The African elephant, iconic, peaceful and innocently grazing, is being killed today in an unsustainable manner. Extinction is unlikely before 2050, but absent concerted global action to save vulnerable herds from Chinese-backed poachers, this century's massive decline in elephant numbers will continue and could easily threaten the ultimate survival of the species.
Of the perhaps 400,000 African elephants roaming the savannahs of southern Africa and East Africa, and the forests of Central Africa and West Africa, about 40,000 are being killed annually for their tusks. In Central Africa – the Central African Republic, the Democratic Republic of Congo and Gabon – already many more elephants are dying yearly than are being born. In other areas, scientists estimate that elephant populations are barely matching deaths to births. Only in Botswana are elephant numbers stable or increasing in a truly sustainable manner.
A U.S. National Academy of Sciences study by leading elephant researchers concluded that poaching now and since 2010 has been the key driver of unnatural elephant mortality. "Current off take," it argues, "exceeds the intrinsic growth capacity of the species." In other words, because of this "overharvesting," readers should hurry to Africa some time soon to see elephants in their natural habitats before their numbers decline precipitously and dangerously.
Not surprisingly, the killing of elephants coincides with China's relatively new massive interest in all things African. Chinese industry, much of it state-controlled, has in recent years attempted to gain easy access to African petroleum, iron ore, copper, cobalt, cadmium, gold, diamonds and other precious resources. China also purchases African lumber and other forest products, some harvested illegally, and has established farms throughout the continent and on Africa's off-shore islands.
Millions of Chinese have thus come to Africa, some to settle. So have Chinese ivory syndicates who employ local Africans to raid elephants for their tusks.
In every corner of Africa, Chinese citizens have been caught trying to leave Namibia, South Africa, Kenya and Tanzania with smuggled tusks, rhinoceros horn and other illegal animal products. Large shipments of the same items have been confiscated after arriving in Hong Kong and Shanghai from Ivory Coast, Nigeria and Togo. Earlier this year, China, in a move to discourage illicit trade in ivory products, publicly crushed 6.1 tonnes of tusks and art objects made from ivory.
The officials in charge of the pulverization of the ivory would not reveal how much more illegal ivory was held in government warehouses, but they did acknowledge that the ivory in question had been intercepted by customs officials scrutinizing containers from Africa as well as from raids on shops in China selling carvings and other artifacts.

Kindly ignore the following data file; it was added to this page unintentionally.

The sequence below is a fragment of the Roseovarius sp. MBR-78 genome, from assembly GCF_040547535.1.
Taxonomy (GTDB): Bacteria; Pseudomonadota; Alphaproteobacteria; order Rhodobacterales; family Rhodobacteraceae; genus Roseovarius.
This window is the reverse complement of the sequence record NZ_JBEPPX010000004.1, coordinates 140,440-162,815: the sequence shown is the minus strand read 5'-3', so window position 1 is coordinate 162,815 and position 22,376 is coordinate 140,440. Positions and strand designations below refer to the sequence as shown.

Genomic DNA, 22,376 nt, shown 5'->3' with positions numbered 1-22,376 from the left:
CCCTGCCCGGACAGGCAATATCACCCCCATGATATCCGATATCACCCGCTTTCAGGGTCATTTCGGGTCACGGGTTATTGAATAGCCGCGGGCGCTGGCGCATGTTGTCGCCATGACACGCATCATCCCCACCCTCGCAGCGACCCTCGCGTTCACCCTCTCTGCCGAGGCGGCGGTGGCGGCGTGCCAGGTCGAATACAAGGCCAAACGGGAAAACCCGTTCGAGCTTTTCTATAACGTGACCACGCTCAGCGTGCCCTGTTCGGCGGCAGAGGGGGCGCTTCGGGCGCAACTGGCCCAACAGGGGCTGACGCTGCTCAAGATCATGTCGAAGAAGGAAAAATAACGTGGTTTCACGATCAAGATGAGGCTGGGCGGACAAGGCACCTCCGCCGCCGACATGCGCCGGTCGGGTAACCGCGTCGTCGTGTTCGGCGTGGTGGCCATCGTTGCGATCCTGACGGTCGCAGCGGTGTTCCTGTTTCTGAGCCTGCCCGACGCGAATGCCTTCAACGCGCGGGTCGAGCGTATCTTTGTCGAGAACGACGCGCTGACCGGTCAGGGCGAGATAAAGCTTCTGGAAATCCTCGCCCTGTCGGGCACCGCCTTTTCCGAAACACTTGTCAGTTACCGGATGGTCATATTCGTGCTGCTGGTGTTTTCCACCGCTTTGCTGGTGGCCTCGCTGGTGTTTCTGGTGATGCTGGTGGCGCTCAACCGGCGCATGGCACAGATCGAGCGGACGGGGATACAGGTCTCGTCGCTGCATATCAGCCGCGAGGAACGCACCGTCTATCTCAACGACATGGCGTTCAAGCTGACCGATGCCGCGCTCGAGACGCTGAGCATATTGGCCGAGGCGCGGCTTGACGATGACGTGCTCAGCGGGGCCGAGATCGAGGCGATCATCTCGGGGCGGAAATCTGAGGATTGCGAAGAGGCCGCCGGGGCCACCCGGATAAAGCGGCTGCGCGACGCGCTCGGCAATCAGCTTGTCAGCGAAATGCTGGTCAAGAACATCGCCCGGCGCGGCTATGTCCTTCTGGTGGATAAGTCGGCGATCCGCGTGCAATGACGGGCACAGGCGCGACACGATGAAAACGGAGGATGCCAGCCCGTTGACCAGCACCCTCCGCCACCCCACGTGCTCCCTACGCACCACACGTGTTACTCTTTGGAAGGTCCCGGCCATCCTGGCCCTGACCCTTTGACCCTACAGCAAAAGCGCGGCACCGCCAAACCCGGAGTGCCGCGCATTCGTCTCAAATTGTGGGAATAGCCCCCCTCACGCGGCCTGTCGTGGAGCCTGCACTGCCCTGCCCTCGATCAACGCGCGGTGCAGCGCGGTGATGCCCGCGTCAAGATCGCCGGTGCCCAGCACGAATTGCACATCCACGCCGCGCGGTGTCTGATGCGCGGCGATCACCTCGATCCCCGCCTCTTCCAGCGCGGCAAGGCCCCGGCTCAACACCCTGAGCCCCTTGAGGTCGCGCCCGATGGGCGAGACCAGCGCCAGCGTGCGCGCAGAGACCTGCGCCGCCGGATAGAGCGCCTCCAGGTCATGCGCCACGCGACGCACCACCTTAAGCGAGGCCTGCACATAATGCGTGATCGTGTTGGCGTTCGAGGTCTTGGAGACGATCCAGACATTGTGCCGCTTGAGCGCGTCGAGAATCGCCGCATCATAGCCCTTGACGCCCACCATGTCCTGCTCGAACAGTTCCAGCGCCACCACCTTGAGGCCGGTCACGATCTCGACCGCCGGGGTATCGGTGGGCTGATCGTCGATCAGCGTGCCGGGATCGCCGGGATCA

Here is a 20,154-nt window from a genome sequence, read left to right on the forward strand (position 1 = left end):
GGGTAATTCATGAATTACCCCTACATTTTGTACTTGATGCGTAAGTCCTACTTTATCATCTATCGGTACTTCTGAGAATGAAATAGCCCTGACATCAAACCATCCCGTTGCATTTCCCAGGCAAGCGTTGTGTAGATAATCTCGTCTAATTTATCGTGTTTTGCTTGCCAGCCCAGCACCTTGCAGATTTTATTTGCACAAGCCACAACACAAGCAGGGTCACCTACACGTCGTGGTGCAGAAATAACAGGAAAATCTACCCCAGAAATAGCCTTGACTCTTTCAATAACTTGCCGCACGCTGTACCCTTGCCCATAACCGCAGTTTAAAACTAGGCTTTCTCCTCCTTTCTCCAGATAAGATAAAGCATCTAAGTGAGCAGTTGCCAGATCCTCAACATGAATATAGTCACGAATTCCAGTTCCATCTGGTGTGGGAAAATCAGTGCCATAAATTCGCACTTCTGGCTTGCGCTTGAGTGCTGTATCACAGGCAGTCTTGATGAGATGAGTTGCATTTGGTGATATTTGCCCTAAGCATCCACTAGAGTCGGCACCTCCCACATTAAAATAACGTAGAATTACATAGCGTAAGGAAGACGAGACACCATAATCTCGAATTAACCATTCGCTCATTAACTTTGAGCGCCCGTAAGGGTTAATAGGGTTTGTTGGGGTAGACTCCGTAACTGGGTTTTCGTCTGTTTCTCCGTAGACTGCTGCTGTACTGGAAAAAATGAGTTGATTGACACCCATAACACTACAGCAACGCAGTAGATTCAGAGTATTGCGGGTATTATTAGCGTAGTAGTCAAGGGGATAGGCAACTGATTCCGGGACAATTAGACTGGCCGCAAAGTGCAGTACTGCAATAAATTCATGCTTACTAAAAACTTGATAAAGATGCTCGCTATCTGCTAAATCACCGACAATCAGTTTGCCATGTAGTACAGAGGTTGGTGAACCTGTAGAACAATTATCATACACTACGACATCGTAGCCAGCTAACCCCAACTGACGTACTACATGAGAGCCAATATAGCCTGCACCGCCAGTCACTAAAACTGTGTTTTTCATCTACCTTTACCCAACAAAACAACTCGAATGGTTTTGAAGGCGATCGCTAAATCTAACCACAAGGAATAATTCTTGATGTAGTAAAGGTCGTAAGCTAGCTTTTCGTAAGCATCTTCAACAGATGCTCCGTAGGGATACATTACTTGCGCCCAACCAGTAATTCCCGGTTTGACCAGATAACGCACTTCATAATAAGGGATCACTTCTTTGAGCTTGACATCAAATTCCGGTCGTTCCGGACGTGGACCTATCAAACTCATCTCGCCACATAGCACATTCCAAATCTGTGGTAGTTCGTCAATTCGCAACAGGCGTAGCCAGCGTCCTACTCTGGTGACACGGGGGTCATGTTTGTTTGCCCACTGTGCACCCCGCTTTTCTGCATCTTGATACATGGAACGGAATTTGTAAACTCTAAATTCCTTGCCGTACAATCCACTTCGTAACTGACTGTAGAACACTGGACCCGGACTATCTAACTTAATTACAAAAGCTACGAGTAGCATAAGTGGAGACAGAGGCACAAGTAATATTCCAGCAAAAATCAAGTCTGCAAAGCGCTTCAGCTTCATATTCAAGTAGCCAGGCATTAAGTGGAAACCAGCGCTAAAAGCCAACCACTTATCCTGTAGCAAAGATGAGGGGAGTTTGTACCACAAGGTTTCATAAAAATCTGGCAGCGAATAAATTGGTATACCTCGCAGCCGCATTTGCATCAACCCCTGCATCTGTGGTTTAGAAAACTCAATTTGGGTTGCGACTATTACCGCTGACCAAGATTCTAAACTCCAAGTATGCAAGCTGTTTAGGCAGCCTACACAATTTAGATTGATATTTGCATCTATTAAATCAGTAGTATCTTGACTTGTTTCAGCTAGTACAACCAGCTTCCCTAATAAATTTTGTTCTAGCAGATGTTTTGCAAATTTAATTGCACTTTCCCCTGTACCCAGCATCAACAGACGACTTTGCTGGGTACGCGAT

China joined the United States, the Philippines and Gabon in recent public displays of ivory destruction. The U. S. crushed six tonnes in November, the Philippines smashed five tonnes in June and Gabon burned 5 tonnes in 2012. Five tonnes of ivory is worth about $10-million.
In all cases, the ivory in question had been confiscated over many years and had remained in storage. But the acquisition of ivory by rapacious illegal means goes on regardless, almost defying various national efforts to police airports and educate wealthy consumers.
By far the world's largest market for ivory and for rhinoceros horn is in China, followed by Vietnam and Malaysia.
Many Asians ascribe medicinal properties to ground up ivory and consume infusions of rhinoceros horn to ward off cancer. Others in China and neighbouring countries adore carvings or other artistic creation made of ivory, all being regarded as important status symbols.
Wealthy Chinese and Vietnamese, in particular, cherish their ivory objects as designations of wealth and are loath to abandon the quest for such elephant-derived confirmations of their personal importance. In China, ivory fetches about $2,000 a kilogram on the black market. That is enough to send poaching syndicates to Africa and decimate the world's largest land mammal.
South Africa, Kenya and Botswana have successfully slowed poaching through vigorous action against perpetrators, heavy patrolling and the employment of ex-poachers as animal rangers.
But just across South Africa's border in Mozambique, poverty and lack of alternative employment make poaching attractive, especially when it is supported by well-funded foreigners. Tanzania has also suffered, two-thirds of the elephants in the massive Selous National Park having been culled by illegal hunters.
Ultimately, Africans can protect their remaining elephant populations only if China and Vietnam somehow agree to crack down hard on demand. China says it will continue to punish illegal ivory importers and that it will attempt to persuade wealthy Chinese to shun ivory. But, so far, those efforts have been half-hearted.
At a time when the United States has even prohibited the shipment of ivory piano keys into or across its territory, the Chinese can do more to save African elephant populations before it is too late, and before "overharvesting" imperils the existence of an animal that delights tourists and only rarely harms anyone.
Robert I. Rotberg, of the Harvard Kennedy School, is Senior Fellow at CIGI, and last year was Fulbright Research Professor at the Norman Paterson School of International Affairs, Carleton University. His most recent book is Africa Emerges: Consummate Challenges, Abundant Opportunities (2013)